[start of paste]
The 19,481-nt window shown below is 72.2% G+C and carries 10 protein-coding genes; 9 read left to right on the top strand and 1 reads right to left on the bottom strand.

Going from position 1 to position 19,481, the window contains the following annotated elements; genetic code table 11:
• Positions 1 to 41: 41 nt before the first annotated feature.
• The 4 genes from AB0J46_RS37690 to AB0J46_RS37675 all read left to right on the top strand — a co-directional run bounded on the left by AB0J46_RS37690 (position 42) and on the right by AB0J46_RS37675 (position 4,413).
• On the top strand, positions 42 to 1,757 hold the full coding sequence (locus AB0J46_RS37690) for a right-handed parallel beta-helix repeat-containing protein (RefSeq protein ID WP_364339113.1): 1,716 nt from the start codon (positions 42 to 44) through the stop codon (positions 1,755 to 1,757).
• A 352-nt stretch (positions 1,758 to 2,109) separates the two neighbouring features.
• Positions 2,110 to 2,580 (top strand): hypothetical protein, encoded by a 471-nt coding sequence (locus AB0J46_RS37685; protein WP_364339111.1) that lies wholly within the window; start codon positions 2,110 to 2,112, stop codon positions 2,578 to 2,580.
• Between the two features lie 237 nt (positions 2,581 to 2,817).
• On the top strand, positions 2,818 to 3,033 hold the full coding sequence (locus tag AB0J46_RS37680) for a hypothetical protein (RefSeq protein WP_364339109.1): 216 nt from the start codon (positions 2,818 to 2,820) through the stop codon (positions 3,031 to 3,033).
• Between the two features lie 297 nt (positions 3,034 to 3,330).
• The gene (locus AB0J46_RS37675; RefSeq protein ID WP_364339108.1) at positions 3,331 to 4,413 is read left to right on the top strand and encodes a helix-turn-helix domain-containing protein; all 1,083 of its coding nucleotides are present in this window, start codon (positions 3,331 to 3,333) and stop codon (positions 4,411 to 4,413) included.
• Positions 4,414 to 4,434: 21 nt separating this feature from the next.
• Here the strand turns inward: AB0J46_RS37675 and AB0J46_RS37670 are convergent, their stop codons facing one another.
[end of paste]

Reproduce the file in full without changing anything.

The 19,481-nt window shown below is 72.2% G+C and carries 10 protein-coding genes; 9 read left to right on the top strand and 1 reads right to left on the bottom strand.

Going from position 1 to position 19,481, the window contains the following annotated elements; genetic code table 11:
• Positions 1 to 41: 41 nt before the first annotated feature.
• The 4 genes from AB0J46_RS37690 to AB0J46_RS37675 all read left to right on the top strand — a co-directional run bounded on the left by AB0J46_RS37690 (position 42) and on the right by AB0J46_RS37675 (position 4,413).
• On the top strand, positions 42 to 1,757 hold the full coding sequence (locus AB0J46_RS37690) for a right-handed parallel beta-helix repeat-containing protein (RefSeq protein ID WP_364339113.1): 1,716 nt from the start codon (positions 42 to 44) through the stop codon (positions 1,755 to 1,757).
• A 352-nt stretch (positions 1,758 to 2,109) separates the two neighbouring features.
• Positions 2,110 to 2,580 (top strand): hypothetical protein, encoded by a 471-nt coding sequence (locus AB0J46_RS37685; protein WP_364339111.1) that lies wholly within the window; start codon positions 2,110 to 2,112, stop codon positions 2,578 to 2,580.
• Between the two features lie 237 nt (positions 2,581 to 2,817).
• On the top strand, positions 2,818 to 3,033 hold the full coding sequence (locus tag AB0J46_RS37680) for a hypothetical protein (RefSeq protein WP_364339109.1): 216 nt from the start codon (positions 2,818 to 2,820) through the stop codon (positions 3,031 to 3,033).
• Between the two features lie 297 nt (positions 3,034 to 3,330).
• The gene (locus AB0J46_RS37675; RefSeq protein ID WP_364339108.1) at positions 3,331 to 4,413 is read left to right on the top strand and encodes a helix-turn-helix domain-containing protein; all 1,083 of its coding nucleotides are present in this window, start codon (positions 3,331 to 3,333) and stop codon (positions 4,411 to 4,413) included.
• Positions 4,414 to 4,434: 21 nt separating this feature from the next.
• Here the strand turns inward: AB0J46_RS37675 and AB0J46_RS37670 are convergent, their stop codons facing one another.